Originally Posted by pizzainthemorning
What about hop up friction? I mean, actual contact with the bb takes place during the hop up process. The heavier the bb, the more hop up you have to put on. The more friction:
1. The greater a drop in fps (wouldn't there be?)
2. The greater the chance of shooting off course. We've all seen the hop up pictures in the manuals. When you add too much hop, the bb goes anywhere and everywhere. I don't know, it just seems like brushing the bb with something physically solid (so not like air) would have some kind of effect.
I know heavier bb's are great at maintaining momentum and staying straight in the wind, but wouldn't hop up friction cancel that out a bit?
I use 0.28's in a 400+ fps gun myself, though, I don't know, I'm not always convinced they're "that much" better. Once I get in the parts to fix it I'll have to test.
Yes, hop up does take some of the velocity down, but not that much if it's set right. Heavier BBs, such as 0.28g, are more stable at greater distances, hence they range benefit, you can keep more of them on target (in the area of the target I should say) than if you were using lighter BBs. These tests were with my CA M24, and the hop up was set for 0.30g BBs, so the net velocities would be higher than what I recorded, but then again I didn't do this to point out what the spring and other parts are putting out, I just used it because it's a consistant gun.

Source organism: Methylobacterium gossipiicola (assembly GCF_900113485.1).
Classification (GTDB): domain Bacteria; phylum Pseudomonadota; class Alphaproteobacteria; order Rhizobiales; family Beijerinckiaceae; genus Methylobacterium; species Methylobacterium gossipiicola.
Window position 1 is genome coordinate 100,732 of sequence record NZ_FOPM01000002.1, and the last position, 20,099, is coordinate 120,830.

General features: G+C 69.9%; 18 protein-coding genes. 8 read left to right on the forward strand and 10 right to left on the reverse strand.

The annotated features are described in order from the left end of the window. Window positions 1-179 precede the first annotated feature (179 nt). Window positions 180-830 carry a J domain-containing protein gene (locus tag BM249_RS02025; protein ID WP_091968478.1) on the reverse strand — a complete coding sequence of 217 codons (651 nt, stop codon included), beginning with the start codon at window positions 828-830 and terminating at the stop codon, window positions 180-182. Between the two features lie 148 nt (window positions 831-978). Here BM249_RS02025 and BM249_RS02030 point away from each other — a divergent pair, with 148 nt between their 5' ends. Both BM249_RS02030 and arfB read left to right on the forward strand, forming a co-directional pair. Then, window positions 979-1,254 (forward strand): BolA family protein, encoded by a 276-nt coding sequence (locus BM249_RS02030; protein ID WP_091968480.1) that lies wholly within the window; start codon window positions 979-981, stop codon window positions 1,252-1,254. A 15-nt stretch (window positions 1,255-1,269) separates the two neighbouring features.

Regarding the fps drop from hop up settings, I just rebuilt one of my MP5s for a friend to use at an indoor game yesterday. Stock spring, 330mm barrel, bearing spring guide, new Deep Fire piston and head, and MadBull hop up rubber. Hop up off was netting me between 335-340fps using 0.20g BBs, then I set my hop up for straightest range past 150ft (as good as I could see white BBs flying across snow) using 0.25g BBs and chronied again, largely I sat around the 318-320fps area using 0.20g again. So the drop with hop up is there, just not that big.